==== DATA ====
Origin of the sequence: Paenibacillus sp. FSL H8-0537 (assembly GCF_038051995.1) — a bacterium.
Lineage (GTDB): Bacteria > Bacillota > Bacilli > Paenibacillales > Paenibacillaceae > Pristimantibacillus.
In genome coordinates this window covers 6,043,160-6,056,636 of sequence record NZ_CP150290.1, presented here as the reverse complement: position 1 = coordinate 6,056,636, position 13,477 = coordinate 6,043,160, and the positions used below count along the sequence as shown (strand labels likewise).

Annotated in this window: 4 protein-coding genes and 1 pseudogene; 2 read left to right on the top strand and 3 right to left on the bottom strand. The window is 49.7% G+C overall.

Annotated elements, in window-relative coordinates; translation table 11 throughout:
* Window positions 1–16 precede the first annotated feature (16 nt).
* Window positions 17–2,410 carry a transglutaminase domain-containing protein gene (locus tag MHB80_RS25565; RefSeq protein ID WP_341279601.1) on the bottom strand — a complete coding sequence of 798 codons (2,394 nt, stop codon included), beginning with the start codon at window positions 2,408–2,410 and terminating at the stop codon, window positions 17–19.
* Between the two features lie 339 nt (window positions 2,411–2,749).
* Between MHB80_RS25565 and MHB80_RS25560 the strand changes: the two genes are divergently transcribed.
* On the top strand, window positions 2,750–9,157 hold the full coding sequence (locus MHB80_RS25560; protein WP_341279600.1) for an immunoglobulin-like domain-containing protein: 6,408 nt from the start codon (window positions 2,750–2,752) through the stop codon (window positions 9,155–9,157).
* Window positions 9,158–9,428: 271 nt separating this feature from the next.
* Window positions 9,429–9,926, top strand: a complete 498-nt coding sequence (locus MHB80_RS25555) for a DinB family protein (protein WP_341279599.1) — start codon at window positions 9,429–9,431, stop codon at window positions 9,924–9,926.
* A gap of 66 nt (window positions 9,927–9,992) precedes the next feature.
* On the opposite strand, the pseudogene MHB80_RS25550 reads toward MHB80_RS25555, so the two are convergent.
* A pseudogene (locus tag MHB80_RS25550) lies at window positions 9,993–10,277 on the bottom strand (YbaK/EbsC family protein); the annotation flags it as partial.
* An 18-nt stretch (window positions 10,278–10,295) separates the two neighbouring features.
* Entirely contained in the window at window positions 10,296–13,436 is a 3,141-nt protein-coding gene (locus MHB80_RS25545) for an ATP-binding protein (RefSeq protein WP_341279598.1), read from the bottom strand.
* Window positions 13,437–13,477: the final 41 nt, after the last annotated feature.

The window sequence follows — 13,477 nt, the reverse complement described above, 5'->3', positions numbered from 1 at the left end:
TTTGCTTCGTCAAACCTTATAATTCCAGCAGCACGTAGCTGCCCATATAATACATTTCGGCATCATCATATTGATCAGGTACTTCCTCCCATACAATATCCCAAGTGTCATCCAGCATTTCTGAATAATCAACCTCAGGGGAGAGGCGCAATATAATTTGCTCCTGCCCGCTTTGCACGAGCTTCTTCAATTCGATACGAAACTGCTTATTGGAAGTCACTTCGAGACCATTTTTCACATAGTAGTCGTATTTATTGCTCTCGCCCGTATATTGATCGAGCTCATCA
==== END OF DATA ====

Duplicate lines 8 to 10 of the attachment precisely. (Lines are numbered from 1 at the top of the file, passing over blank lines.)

* Between the two features lie 339 nt (window positions 2,411–2,749).
* Between MHB80_RS25565 and MHB80_RS25560 the strand changes: the two genes are divergently transcribed.
* On the top strand, window positions 2,750–9,157 hold the full coding sequence (locus MHB80_RS25560; protein WP_341279600.1) for an immunoglobulin-like domain-containing protein: 6,408 nt from the start codon (window positions 2,750–2,752) through the stop codon (window positions 9,155–9,157).